• at FUNC(VA_ARGS, 15, 0), it ithe last param mandatory, that "0"? I've tried without it and seemed to work fine.
    – ungalcrys
    Nov 1, 2021 at 8:55
  • 1
    @ungalcrys it is mandatory if you don't compile with gcc, gcc allows to include ... and pass only 2 parameters (in this case) as an extension, compile with -pedantic and see what happens. Nov 1, 2021 at 9:06

Yet another option uses structs:

struct func_opts {
  int    arg1;
  char * arg2;
  int    arg3;

void func(int arg, struct func_opts *opts)
    int arg1 = 0, arg3 = 0;
    char *arg2 = "Default";
            arg1 = opts->arg1;
            arg2 = opts->arg2;
            arg3 = opts->arg3;
    // do stuff

// call with defaults
func(3, NULL);

// also call with defaults
struct func_opts opts = {0};
func(3, &opts);

// set some arguments
opts.arg3 = 3;
opts.arg2 = "Yes";
func(3, &opts);


  • 3
    what is the workaround? I can see that it is 20202020 in hex, but how do I type it?
    – Lazer
    May 6, 2010 at 11:37
  • 1
    @Lazer those would be ASCII spaces, no?
    – wallabra
    Sep 17, 2020 at 3:23

No, but you might consider using a set of functions (or macros) to approximate using default args:

// No default args
int foo3(int a, int b, int c)
    return ...;

// Default 3rd arg
int foo2(int a, int b)
    return foo3(a, b, 0);  // default c

// Default 2nd and 3rd args
int foo1(int a)
    return foo3(a, 1, 0);  // default b and c

Yes, with features of C99 you may do this. This works without defining new data structures or so and without the function having to decide at runtime how it was called, and without any computational overhead.

For a detailed explanation see my post at




I improved Jens Gustedt’s answer so that:

  1. inline functions aren’t employed
  2. defaults are computed during preprocessing
  3. modular reuseable macros
  4. possible to set compiler error that meaningfully matches the case of insufficient arguments for the allowed defaults
  5. the defaults aren’t required to form the tail of the parameter list if the argument types will remain unambiguous
  6. interopts with C11 _Generic
  7. vary the function name by the number of arguments!


#ifndef VARIADIC

#define _NARG2(_0, _1, _2, ...) _2
#define NUMARG2(...) _NARG2(__VA_ARGS__, 2, 1, 0)
#define _NARG3(_0, _1, _2, _3, ...) _3
#define NUMARG3(...) _NARG3(__VA_ARGS__, 3, 2, 1, 0)
#define _NARG4(_0, _1, _2, _3, _4, ...) _4
#define NUMARG4(...) _NARG4(__VA_ARGS__, 4, 3, 2, 1, 0)
#define _NARG5(_0, _1, _2, _3, _4, _5, ...) _5
#define NUMARG5(...) _NARG5(__VA_ARGS__, 5, 4, 3, 2, 1, 0)
#define _NARG6(_0, _1, _2, _3, _4, _5, _6, ...) _6
#define NUMARG6(...) _NARG6(__VA_ARGS__, 6, 5, 4, 3, 2, 1, 0)
#define _NARG7(_0, _1, _2, _3, _4, _5, _6, _7, ...) _7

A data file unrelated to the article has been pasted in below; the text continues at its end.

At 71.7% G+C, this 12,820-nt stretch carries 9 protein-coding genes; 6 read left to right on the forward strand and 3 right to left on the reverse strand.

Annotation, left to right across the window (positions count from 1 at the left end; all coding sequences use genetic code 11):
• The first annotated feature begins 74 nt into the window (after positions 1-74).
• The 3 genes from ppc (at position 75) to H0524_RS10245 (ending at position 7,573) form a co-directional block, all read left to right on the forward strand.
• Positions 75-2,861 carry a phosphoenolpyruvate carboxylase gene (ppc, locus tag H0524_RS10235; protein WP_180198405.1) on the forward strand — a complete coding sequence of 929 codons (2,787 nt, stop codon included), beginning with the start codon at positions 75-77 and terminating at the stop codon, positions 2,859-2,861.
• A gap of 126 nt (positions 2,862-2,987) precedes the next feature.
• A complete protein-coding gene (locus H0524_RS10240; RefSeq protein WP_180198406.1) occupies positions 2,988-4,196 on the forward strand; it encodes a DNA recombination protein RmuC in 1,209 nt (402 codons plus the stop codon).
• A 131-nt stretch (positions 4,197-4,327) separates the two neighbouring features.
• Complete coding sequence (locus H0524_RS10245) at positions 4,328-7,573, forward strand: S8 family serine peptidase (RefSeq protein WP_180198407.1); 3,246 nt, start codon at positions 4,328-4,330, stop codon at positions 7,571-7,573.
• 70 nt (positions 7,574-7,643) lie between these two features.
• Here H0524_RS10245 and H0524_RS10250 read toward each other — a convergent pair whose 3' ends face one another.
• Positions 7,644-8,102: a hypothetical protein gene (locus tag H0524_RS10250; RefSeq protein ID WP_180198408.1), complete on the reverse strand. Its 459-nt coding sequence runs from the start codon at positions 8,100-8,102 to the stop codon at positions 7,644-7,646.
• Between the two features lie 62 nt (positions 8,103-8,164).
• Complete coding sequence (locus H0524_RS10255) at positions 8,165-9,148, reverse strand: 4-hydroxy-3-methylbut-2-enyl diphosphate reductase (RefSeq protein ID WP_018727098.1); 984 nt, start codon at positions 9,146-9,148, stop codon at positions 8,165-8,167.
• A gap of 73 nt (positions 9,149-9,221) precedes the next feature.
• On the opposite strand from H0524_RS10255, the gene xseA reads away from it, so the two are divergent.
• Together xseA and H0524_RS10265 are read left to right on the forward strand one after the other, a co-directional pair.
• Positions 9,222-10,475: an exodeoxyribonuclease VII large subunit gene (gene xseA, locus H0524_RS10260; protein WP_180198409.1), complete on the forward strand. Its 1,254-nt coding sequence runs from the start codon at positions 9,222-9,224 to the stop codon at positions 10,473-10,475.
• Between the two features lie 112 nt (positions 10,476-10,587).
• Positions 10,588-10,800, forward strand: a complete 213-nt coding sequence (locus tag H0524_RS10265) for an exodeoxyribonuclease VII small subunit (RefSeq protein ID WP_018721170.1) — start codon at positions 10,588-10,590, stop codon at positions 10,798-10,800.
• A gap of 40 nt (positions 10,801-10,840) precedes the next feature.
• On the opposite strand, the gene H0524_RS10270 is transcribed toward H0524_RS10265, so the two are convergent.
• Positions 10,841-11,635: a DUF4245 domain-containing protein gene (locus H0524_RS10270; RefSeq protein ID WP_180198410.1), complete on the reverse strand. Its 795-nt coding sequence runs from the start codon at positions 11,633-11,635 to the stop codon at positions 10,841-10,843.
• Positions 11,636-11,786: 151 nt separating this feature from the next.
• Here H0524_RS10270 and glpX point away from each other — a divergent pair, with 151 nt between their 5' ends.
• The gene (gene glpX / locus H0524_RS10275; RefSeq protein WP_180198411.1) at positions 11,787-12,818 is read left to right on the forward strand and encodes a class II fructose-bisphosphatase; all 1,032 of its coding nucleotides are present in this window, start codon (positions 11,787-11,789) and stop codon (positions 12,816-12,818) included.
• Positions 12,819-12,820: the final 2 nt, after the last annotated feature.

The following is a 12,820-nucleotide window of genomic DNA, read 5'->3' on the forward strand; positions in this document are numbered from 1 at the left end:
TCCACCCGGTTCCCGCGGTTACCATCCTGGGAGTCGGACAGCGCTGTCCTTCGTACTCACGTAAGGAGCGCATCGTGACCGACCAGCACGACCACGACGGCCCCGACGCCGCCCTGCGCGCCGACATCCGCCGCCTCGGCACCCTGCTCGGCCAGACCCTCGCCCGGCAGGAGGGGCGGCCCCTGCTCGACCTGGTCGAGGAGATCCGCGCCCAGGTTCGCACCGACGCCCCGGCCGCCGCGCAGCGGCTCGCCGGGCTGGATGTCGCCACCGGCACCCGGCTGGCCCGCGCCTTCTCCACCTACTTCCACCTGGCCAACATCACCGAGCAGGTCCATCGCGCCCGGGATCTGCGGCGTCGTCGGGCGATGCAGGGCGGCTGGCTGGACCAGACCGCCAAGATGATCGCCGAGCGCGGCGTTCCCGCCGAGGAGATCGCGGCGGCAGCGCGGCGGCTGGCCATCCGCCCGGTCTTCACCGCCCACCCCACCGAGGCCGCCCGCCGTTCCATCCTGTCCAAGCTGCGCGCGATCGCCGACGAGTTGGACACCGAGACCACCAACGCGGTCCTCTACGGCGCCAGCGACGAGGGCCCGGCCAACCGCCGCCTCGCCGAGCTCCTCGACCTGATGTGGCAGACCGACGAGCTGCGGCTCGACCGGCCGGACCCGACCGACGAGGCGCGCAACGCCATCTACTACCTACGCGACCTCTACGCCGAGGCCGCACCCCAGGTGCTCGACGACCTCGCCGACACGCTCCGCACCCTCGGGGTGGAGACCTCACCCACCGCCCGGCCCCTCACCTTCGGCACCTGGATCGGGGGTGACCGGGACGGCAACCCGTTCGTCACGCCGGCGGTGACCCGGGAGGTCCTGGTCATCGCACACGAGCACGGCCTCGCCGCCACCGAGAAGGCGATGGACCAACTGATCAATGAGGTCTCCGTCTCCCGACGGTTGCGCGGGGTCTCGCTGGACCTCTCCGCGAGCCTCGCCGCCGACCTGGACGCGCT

#define NUMARG7(...) _NARG7(__VA_ARGS__, 7, 6, 5, 4, 3, 2, 1, 0)
#define _NARG8(_0, _1, _2, _3, _4, _5, _6, _7, _8, ...) _8
#define NUMARG8(...) _NARG8(__VA_ARGS__, 8, 7, 6, 5, 4, 3, 2, 1, 0)
#define _NARG9(_0, _1, _2, _3, _4, _5, _6, _7, _8, _9, ...) _9
#define NUMARG9(...) _NARG9(__VA_ARGS__, 9, 8, 7, 6, 5, 4, 3, 2, 1, 0)
#define __VARIADIC(name, num_args, ...) name ## _ ## num_args (__VA_ARGS__)
#define _VARIADIC(name, num_args, ...) name (__VARIADIC(name, num_args, __VA_ARGS__))
#define VARIADIC(name, num_args, ...) _VARIADIC(name, num_args, __VA_ARGS__)
#define VARIADIC2(name, num_args, ...) __VARIADIC(name, num_args, __VA_ARGS__)

// Vary function name by number of arguments supplied
#define VARIADIC_NAME(name, num_args) name ## _ ## num_args ## _name ()
#define NVARIADIC(name, num_args, ...) _VARIADIC(VARIADIC_NAME(name, num_args), num_args, __VA_ARGS__)


Simplified usage scenario:

const uint32*
uint32_frombytes(uint32* out, const uint8* in, size_t bytes);

The output buffer defaults to NULL if not provided.

#include "variadic.h"

#define uint32_frombytes_2(   b, c) NULL, b, c
#define uint32_frombytes_3(a, b, c)    a, b, c
#define uint32_frombytes(...) VARIADIC(uint32_frombytes, NUMARG3(__VA_ARGS__), __VA_ARGS__)

And with _Generic:

const uint8*
uint16_tobytes(const uint16* in, uint8* out, size_t bytes);

const uint16*
uint16_frombytes(uint16* out, const uint8* in, size_t bytes);

const uint8*
uint32_tobytes(const uint32* in, uint8* out, size_t bytes);

const uint32*
uint32_frombytes(uint32* out, const uint8* in, size_t bytes);

The output buffer defaults to NULL if not provided.
Generic function name supported on the non-uint8 type, except where said type
is unavailable because the argument for output buffer was not provided.

#include "variadic.h"

#define   uint16_tobytes_2(a,    c) a, NULL, c
#define   uint16_tobytes_3(a, b, c) a,    b, c
#define   uint16_tobytes(...) VARIADIC(  uint16_tobytes, NUMARG3(__VA_ARGS__), __VA_ARGS__)

#define uint16_frombytes_2(   b, c) NULL, b, c
#define uint16_frombytes_3(a, b, c)    a, b, c
#define uint16_frombytes(...) VARIADIC(uint16_frombytes, NUMARG3(__VA_ARGS__), __VA_ARGS__)

#define   uint32_tobytes_2(a,    c) a, NULL, c
#define   uint32_tobytes_3(a, b, c) a,    b, c
#define   uint32_tobytes(...) VARIADIC(  uint32_tobytes, NUMARG3(__VA_ARGS__), __VA_ARGS__)

#define uint32_frombytes_2(   b, c) NULL, b, c
#define uint32_frombytes_3(a, b, c)    a, b, c
#define uint32_frombytes(...) VARIADIC(uint32_frombytes, NUMARG3(__VA_ARGS__), __VA_ARGS__)

#define   tobytes(a, ...) _Generic((a),                                                                                                 \
                                   const uint16*: uint16_tobytes,                                                                       \